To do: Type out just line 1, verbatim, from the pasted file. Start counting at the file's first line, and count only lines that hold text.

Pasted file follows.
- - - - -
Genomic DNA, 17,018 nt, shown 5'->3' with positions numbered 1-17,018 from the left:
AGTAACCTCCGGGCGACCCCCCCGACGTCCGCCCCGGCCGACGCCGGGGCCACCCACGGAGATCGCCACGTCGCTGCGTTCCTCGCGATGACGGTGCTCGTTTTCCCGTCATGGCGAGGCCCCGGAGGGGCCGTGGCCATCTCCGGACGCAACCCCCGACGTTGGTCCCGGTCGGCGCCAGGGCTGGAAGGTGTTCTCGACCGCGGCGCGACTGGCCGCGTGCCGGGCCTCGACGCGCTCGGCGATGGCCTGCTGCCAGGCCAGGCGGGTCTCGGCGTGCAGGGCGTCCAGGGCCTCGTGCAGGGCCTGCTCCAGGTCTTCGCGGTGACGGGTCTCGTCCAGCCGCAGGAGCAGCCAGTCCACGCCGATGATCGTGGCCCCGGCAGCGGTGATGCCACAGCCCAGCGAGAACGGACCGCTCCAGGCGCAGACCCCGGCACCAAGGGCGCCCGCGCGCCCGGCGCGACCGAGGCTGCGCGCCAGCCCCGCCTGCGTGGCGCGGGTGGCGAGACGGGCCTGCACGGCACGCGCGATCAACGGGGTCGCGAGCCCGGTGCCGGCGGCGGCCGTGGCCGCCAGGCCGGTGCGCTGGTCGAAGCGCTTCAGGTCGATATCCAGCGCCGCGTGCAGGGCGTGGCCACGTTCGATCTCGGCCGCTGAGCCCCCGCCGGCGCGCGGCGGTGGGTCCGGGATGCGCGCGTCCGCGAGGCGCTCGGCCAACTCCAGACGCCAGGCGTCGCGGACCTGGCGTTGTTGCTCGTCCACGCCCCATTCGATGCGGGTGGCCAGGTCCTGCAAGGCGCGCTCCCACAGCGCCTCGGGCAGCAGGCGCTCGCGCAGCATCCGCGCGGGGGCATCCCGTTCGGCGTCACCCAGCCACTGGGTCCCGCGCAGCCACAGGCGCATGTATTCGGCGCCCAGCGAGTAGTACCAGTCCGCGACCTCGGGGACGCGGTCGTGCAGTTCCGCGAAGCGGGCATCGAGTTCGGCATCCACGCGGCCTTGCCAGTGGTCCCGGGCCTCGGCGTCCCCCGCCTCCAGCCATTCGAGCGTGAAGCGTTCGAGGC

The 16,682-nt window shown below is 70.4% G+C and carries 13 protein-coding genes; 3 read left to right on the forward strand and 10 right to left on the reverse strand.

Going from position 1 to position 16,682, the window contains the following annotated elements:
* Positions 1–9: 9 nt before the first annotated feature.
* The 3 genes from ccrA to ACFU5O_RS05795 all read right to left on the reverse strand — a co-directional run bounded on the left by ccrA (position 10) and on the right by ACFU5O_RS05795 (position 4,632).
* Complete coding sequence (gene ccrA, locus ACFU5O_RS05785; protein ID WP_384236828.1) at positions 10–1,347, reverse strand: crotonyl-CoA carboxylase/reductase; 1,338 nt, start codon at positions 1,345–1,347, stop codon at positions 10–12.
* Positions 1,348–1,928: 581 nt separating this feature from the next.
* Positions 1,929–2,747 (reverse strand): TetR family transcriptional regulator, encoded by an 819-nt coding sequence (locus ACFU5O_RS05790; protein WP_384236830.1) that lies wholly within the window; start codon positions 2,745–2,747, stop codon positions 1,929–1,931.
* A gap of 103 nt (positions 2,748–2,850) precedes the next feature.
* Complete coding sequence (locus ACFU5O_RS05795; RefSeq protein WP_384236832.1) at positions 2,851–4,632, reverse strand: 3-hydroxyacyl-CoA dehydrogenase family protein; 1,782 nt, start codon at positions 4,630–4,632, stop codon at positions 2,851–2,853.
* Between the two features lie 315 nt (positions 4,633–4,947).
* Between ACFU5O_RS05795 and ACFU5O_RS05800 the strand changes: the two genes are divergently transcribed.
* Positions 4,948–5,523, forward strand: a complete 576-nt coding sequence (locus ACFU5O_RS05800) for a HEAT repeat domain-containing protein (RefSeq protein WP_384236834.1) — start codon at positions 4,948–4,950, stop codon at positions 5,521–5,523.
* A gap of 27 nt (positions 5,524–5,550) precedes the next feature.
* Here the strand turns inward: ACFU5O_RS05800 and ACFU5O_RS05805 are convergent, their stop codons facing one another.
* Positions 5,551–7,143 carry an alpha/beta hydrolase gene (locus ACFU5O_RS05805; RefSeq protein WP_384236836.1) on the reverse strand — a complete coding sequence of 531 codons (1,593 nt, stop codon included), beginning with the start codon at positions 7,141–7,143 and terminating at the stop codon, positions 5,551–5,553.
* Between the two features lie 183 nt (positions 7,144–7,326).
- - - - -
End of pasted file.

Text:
Genomic DNA, 17,018 nt, shown 5'->3' with positions numbered 1-17,018 from the left: